After about 3 years of thinking and questioning that reached some very deep and dark places, the only genuine, yet rather vague conclusion we could come to was to contribute as little as possible to our current trajectory. The best way to do this, we felt, was to get off grid and supply as much of our own needs as was physically possible.
We’re just a little family trying to do “our bit” as best we can. We are Laura, Fionn and Iyla Quinlan; wife, husband and 2 year old daughter. We packed up and left a big dirty British city to move to the sub-tropical North Coast of NSW. We sold our flat and purchased a bare, degraded, 21 acre cow pasture in the heart of a little village called The Channon.
Our back story can and will be filled in with time. As you may have guessed by the title, this is our first post, and as yet we’re without internet. We’re also without running water, or electricity. So currently our posts will be few and far between. They’ll be put up at random intervals depending upon the grace and good will of our friends and family allowing us to use their internet at odd hours of the day and night. But we’re just hoping to document some of our struggles and victories.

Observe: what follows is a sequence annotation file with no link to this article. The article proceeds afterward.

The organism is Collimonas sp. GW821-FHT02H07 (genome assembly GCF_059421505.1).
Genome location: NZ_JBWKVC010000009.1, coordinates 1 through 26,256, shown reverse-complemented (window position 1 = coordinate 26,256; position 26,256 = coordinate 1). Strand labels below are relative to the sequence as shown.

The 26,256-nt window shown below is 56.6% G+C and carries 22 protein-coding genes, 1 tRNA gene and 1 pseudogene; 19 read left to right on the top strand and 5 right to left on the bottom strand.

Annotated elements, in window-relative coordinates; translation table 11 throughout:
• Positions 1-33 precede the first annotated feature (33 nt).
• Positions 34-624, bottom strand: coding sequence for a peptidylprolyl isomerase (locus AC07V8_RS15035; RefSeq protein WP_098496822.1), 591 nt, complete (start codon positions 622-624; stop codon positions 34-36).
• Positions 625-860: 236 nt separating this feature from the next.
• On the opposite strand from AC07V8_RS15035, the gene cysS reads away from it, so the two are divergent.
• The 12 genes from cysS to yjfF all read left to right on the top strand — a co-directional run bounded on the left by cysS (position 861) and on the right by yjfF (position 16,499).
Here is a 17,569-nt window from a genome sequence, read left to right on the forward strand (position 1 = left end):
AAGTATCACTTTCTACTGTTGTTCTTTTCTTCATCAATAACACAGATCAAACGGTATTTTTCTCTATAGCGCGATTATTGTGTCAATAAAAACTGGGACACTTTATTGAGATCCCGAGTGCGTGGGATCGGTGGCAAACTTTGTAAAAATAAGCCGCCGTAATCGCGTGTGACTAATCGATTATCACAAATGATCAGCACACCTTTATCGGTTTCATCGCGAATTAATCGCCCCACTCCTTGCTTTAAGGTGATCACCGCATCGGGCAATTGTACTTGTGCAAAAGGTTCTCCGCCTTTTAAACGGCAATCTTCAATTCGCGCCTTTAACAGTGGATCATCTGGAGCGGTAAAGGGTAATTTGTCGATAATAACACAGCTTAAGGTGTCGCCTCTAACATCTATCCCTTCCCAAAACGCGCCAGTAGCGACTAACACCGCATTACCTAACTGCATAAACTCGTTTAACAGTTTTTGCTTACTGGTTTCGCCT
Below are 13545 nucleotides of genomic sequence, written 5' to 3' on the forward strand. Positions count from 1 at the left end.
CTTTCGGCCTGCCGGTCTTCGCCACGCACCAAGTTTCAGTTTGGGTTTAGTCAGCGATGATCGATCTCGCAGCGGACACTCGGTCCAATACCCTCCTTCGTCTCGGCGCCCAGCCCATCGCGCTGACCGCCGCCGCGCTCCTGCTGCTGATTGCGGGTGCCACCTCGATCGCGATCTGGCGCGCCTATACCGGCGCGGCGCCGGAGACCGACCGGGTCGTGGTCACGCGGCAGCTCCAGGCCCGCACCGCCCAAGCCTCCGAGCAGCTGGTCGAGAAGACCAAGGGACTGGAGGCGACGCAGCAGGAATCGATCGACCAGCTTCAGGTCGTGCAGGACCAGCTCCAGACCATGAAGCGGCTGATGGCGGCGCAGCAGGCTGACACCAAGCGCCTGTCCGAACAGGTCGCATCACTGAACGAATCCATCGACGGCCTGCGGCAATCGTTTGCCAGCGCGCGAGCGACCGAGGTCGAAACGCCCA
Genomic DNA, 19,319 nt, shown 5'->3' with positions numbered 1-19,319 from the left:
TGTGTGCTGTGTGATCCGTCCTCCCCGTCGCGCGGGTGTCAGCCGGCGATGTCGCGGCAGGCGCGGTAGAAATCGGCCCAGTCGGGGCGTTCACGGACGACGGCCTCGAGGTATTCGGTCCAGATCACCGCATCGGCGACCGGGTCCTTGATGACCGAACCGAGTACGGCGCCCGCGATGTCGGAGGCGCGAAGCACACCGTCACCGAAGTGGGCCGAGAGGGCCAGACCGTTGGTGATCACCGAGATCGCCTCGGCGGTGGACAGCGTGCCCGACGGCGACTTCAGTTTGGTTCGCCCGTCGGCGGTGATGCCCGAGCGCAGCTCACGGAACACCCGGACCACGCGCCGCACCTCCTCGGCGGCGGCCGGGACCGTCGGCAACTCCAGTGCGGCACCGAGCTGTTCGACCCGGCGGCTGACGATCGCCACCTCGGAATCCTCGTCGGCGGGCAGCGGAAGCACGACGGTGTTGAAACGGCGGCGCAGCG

We’ve been on the land, the land we’ve decided to call Djaning Farm, for 2 months now. The three of us are living in a 1974 caravan we bought from a handsome American in the nearby coastal town of Lennox Head. It’s beautiful two tone orange and brown with a gorgeous paisley interior.
Our general aim is to provide for ourselves as much as possible, through food (vegetable, fruit, meat, dairy), water (dams, rainwater harvesting) and electricity (solar, wind), while integrating with the community as much as possible, through direct involvement in and creation of community actions (be they anti-coal seam gas protests, fundraising activities, market stalls).
One of the main driving factors in our decision to do this is so when our daughter, and any other children we may have in future and any children they may have in future, turns around when she finds out the mess the planet’s in and has been in for some time now and asks “So, what did you do?” We can gesture all around us and say “This.”
Stay tuned for more updates. With any luck they’ll become more regular once we’ve got our first shelter built to hold our little solar system in place. Thanks for reading.